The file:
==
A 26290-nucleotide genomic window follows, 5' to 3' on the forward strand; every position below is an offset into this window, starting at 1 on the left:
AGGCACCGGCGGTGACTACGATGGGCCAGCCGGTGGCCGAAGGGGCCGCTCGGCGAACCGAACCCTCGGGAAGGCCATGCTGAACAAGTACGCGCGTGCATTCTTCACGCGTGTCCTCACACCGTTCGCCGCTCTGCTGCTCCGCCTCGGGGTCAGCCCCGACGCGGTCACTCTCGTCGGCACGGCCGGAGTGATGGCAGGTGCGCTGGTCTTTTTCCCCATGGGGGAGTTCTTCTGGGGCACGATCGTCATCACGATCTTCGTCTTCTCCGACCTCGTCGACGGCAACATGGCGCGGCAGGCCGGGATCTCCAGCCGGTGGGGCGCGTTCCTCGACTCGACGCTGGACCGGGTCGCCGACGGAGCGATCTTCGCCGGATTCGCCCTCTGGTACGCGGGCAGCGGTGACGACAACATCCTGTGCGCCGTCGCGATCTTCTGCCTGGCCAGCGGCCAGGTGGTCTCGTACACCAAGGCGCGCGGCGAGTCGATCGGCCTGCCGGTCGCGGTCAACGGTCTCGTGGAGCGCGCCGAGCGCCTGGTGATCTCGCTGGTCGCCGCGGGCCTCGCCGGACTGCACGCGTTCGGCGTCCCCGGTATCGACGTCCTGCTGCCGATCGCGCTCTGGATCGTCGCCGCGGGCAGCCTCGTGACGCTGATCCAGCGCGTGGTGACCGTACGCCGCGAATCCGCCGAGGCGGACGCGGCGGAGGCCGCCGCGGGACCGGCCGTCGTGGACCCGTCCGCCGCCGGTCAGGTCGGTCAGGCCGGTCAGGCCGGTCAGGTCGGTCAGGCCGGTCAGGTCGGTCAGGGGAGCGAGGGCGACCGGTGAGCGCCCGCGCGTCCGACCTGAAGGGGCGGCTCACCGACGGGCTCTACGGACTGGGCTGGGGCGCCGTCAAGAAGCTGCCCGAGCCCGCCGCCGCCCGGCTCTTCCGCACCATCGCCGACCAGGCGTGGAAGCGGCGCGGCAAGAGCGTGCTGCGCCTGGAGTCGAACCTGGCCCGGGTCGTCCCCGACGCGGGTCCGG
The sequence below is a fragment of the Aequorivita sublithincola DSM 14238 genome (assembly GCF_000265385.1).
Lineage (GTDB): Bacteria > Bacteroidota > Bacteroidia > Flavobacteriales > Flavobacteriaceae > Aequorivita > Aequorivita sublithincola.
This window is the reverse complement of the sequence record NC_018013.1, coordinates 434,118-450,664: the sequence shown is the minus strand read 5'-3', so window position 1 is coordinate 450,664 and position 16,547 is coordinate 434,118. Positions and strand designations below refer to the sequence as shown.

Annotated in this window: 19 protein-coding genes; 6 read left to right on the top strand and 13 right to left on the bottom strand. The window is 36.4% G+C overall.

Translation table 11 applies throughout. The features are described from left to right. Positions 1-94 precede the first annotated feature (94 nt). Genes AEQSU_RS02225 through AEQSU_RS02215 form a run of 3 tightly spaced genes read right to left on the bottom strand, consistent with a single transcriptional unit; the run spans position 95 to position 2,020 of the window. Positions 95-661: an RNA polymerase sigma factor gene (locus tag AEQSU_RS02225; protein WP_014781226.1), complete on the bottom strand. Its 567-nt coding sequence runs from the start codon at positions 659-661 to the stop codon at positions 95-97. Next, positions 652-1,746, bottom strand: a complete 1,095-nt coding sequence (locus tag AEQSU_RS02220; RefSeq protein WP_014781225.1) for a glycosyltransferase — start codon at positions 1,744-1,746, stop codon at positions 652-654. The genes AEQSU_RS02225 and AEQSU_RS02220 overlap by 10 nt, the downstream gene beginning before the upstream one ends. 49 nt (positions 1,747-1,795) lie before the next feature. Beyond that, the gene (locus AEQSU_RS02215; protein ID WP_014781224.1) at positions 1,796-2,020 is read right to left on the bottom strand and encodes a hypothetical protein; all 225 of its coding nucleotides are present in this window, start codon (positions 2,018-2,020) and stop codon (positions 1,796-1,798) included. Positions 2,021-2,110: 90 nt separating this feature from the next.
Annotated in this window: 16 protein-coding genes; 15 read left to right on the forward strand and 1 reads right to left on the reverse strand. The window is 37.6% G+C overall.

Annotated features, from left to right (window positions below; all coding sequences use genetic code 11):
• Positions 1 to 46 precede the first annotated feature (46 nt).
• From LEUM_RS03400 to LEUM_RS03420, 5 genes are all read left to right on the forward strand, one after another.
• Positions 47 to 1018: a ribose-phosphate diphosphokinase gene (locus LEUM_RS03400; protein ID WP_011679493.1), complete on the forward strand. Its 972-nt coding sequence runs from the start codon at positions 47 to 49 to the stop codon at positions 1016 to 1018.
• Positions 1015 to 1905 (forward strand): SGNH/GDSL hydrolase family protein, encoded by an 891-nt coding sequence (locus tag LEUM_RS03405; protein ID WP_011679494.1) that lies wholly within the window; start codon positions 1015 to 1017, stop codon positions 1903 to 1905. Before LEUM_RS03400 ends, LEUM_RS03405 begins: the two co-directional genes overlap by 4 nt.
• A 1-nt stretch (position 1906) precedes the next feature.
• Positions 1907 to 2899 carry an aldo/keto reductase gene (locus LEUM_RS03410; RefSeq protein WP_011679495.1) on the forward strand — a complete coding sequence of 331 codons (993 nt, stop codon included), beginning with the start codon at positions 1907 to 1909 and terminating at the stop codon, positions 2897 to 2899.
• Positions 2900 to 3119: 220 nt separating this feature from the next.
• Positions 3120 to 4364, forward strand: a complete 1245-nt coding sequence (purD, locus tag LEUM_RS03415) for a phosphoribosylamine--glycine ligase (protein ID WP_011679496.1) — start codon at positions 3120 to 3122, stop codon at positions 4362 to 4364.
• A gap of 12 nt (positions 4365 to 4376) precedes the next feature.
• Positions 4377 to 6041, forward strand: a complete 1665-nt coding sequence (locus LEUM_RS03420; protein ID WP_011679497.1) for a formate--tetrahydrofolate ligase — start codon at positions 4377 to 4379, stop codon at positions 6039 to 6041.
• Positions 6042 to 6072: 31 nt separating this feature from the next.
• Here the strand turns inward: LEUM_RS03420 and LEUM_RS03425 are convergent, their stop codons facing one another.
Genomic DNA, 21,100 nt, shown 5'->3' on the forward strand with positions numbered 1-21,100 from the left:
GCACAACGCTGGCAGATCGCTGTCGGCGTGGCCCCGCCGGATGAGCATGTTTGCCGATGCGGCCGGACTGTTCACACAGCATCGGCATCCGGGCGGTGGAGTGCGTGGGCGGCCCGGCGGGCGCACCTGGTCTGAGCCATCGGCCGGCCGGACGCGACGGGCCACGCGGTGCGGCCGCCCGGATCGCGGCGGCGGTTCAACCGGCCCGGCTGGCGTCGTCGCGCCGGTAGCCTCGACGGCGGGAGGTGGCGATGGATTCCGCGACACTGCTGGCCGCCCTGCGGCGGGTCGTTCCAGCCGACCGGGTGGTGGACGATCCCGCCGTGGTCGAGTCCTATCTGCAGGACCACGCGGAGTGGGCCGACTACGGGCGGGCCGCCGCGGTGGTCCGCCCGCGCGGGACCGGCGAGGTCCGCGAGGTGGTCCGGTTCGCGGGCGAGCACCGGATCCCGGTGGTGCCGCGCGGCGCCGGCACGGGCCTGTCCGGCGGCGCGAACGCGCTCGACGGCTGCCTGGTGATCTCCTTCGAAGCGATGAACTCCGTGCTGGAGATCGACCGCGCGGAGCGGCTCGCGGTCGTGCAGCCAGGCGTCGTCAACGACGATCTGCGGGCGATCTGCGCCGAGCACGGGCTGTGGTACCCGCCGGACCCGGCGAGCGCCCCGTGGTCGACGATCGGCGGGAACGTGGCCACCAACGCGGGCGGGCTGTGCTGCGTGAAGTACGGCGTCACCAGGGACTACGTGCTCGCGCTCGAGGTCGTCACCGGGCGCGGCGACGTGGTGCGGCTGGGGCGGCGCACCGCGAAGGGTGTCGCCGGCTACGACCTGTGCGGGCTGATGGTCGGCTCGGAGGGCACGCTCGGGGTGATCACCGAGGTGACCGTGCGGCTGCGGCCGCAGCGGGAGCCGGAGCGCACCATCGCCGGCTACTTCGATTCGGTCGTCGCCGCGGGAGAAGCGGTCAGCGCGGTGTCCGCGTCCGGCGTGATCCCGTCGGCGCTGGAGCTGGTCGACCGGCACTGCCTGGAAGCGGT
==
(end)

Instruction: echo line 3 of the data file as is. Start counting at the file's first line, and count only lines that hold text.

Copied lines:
The sequence below is a fragment of the Aequorivita sublithincola DSM 14238 genome (assembly GCF_000265385.1).